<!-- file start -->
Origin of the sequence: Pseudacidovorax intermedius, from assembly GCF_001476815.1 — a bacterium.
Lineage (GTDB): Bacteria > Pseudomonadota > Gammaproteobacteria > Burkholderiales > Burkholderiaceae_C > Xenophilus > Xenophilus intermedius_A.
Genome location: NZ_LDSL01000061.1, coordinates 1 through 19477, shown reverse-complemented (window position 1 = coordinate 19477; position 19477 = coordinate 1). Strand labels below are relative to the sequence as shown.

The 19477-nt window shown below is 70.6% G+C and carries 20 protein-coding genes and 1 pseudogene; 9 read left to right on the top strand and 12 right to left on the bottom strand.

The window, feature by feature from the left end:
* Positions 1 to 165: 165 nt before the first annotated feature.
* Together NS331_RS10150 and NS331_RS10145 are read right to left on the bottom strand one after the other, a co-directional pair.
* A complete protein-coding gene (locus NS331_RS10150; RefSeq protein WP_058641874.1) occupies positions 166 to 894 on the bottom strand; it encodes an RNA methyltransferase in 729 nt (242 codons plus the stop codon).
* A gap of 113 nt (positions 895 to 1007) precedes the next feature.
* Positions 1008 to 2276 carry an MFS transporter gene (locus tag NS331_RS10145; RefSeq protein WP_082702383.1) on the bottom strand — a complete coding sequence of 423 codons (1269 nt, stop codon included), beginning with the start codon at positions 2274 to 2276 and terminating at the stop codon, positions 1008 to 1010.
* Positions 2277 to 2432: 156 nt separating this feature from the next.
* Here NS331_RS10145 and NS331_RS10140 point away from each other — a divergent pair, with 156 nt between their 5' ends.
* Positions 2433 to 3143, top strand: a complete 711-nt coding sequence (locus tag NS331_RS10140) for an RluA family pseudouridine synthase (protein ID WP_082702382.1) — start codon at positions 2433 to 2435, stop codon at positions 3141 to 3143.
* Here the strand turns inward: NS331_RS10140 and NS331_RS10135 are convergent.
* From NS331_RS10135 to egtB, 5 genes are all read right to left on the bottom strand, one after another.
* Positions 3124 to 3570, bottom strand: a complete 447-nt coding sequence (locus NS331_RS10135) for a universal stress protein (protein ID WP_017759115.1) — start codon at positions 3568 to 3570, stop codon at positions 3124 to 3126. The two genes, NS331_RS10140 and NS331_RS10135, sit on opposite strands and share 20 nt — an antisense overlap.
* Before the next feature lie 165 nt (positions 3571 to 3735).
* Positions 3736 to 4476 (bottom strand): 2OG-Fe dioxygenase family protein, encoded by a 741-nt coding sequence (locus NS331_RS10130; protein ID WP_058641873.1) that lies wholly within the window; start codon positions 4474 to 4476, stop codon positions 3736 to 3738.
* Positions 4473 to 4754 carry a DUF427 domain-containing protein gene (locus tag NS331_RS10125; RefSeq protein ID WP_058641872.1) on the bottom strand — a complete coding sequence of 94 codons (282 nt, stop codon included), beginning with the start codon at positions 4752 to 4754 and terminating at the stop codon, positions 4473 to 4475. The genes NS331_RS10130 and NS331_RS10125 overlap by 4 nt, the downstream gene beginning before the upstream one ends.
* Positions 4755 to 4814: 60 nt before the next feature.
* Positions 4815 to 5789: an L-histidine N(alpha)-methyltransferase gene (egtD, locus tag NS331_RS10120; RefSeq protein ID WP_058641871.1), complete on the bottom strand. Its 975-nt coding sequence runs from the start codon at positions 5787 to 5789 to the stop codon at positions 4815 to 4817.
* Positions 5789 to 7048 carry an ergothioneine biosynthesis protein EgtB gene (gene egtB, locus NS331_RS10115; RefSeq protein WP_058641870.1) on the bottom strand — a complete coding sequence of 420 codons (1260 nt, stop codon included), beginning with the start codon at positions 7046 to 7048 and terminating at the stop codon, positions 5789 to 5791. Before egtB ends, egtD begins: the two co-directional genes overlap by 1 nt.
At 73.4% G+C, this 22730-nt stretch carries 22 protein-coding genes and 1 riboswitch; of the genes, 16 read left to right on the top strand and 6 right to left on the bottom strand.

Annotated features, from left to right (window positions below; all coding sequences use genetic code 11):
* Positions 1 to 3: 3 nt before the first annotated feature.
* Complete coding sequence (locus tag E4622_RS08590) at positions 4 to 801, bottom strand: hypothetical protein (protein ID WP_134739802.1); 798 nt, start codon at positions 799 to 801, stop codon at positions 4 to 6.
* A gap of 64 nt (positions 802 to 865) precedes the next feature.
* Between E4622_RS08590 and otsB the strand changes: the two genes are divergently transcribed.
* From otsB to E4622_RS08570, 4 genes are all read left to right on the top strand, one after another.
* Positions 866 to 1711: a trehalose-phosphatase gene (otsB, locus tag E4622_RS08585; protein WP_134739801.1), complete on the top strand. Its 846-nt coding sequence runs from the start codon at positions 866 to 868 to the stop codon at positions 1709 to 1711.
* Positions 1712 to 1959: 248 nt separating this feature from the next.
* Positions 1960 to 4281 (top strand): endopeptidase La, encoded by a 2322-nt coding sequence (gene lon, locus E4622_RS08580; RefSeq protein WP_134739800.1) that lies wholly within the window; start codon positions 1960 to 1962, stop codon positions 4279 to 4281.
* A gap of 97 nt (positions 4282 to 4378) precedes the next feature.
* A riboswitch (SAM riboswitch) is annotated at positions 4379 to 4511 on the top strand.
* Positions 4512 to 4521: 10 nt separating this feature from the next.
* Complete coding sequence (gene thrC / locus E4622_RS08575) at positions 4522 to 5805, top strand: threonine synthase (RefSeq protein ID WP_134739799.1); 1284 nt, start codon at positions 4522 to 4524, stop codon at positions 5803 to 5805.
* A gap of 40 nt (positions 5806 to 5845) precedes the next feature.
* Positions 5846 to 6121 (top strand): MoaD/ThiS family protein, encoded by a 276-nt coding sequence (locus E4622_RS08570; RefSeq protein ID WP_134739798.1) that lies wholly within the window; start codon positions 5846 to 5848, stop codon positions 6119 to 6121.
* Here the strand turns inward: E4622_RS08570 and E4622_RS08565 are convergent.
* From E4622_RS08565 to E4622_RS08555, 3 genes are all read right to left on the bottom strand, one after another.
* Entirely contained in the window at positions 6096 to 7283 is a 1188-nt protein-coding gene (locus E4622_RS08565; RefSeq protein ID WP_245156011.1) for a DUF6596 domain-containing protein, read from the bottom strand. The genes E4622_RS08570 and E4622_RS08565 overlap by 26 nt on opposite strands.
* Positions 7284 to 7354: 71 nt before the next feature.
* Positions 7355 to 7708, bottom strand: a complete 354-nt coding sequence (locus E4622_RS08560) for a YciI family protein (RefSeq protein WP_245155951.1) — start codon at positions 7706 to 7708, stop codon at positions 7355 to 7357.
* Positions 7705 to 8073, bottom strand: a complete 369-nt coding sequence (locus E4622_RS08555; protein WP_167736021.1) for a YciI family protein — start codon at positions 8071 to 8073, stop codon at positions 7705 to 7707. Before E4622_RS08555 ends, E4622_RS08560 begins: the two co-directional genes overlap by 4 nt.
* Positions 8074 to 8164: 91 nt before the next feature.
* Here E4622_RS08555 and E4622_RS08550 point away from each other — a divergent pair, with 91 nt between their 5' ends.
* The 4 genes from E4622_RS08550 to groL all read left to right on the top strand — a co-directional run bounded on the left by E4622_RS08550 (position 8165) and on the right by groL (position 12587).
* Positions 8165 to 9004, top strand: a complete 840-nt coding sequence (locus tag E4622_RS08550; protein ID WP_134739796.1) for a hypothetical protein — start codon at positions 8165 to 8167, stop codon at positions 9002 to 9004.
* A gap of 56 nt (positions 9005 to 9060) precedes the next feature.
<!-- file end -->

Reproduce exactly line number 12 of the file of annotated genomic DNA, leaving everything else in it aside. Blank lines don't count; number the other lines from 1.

* Here NS331_RS10145 and NS331_RS10140 point away from each other — a divergent pair, with 156 nt between their 5' ends.